Let’s face it, Instagram is becoming a part of daily life for many people across the world. The number of consumer usage is vastly growing, and it definitely won’t stop anytime soon. Instagram is constantly creating new ways for consumers and businesses to share content. Thus, meaning more ways to use the app and present daily life across a variety of platforms.
In recent news, the public has been questioning the obsession consumers are having over the app and the way life is represented online. Posting is endless, from where a consumer’s recent lunch date was, to a recent vacation. The expectation for Instagram is to represent daily life flawlessly, and excitably. Cara McGoogan from The Telegraph stated, “we should not let the quest for the perfect Instagram shot dictate every aspect of our lives”. McGoogan’s statement is certainly impactful and relevant regarding the obsession some consumers have over the application. Social influencers that have made a solid career through posting on Instagram are a prime example. There have been members of the public who have attempted such a lifestyle, and ended up in an extreme amount of debt. All for the cost of a “perfect Instagram shot”.
In March 2018, the Independent wrote an article on Lissette Calveiro, who uprooted from Miami to New York and aspired to live the “Sex and the City dream”. Whilst living in New York, she was interning which covered little costs, which meant she had to spend savings and take on a part-time job. Calveiro told the New York Post “I was shopping… for clothes to take ‘the perfect ‘gram”. As a result of this, Calveiro racked up $10,000 (£7,256) of debt. This expectation of “the perfect ‘gram” post, resulted in a magnitude of debt. Calveiro admitted to “…a lot of the travel i was doing in 2016 was strictly for Instagram”. The commitment for one single app is outstanding, having the ability to spend an extortionate amount purely for the representation of daily life.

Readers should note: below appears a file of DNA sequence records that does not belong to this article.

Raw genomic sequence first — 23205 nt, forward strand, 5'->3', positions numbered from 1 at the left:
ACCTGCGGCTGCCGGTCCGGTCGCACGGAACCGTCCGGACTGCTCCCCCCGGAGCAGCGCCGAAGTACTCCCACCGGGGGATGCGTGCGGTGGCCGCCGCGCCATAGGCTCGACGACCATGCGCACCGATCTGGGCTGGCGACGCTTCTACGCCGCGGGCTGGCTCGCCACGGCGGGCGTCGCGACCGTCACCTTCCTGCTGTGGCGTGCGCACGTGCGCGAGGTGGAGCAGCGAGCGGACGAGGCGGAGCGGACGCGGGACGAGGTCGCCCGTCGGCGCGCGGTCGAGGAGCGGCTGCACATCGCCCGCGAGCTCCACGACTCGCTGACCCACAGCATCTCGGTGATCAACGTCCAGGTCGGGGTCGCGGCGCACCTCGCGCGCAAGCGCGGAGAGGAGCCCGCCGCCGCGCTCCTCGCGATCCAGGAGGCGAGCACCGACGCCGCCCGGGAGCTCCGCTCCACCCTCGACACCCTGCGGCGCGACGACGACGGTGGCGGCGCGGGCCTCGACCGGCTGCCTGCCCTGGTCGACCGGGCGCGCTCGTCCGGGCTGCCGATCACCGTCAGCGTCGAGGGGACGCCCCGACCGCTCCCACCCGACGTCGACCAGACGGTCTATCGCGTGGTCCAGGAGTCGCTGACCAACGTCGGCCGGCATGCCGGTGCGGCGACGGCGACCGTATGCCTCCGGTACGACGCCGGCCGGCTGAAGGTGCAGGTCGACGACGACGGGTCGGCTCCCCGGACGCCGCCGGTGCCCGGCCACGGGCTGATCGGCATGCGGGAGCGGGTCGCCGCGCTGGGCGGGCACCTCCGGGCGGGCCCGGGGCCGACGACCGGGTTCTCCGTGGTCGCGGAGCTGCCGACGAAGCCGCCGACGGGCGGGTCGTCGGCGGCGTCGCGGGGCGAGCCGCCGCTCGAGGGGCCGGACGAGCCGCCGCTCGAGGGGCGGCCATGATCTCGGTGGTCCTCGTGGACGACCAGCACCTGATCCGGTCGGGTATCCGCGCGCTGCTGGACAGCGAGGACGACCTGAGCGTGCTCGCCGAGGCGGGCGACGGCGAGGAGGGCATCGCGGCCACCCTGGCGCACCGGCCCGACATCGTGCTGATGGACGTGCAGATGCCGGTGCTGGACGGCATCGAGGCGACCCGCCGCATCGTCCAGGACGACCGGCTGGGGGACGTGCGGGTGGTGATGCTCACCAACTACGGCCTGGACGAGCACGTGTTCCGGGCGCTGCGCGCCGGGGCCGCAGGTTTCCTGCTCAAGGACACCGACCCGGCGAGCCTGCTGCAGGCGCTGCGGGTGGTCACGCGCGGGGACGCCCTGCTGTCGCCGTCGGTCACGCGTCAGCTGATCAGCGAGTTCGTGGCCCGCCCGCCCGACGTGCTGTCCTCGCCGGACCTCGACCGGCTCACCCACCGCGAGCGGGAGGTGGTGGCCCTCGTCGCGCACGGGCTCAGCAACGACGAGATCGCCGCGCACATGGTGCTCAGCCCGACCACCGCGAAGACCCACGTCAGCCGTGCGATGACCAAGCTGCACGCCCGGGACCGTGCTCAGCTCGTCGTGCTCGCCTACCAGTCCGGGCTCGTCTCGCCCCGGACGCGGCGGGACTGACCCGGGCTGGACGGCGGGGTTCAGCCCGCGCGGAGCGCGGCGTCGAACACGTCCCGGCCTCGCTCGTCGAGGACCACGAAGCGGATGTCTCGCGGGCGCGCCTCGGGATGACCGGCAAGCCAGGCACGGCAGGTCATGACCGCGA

Calveiro is a prime example of the lengths consumers will go to for the perfect Instagram feed. Going back to McGoogan’s article, she quoted, “art should not imitate life – especially if its an inedible seven-stack burger”. Art is an element to be admired or appreciated, rather than something to be attained. Calverio drastically slowed down her spending after realising the dramatic plummet of finances, and managed to pay off her debt by committing to cutbacks. However, this may not be the case for other consumers who are still striving for the perfect portrayed life. Author Tanya Goodin stated, “… this is just another example of how the relentless pressure [to] have a perfect ‘Instagrammable’ life can get seriously out of hand and cause real problems in real life”.
Instagram is a great platform, but should definitely be used with caution. The app can portray the perfect, yet occasionally unattainable, lifestyles of others. On occasion, it reflects an unhealthy image of how life should be, but consumers do not need to live up to this. We aren’t saying to boycott Instagram, but to use it with caution. All social media should be used to a certain extent, and certainly not to the level of racking up excessive debt just to have an aesthetically pleasing feed.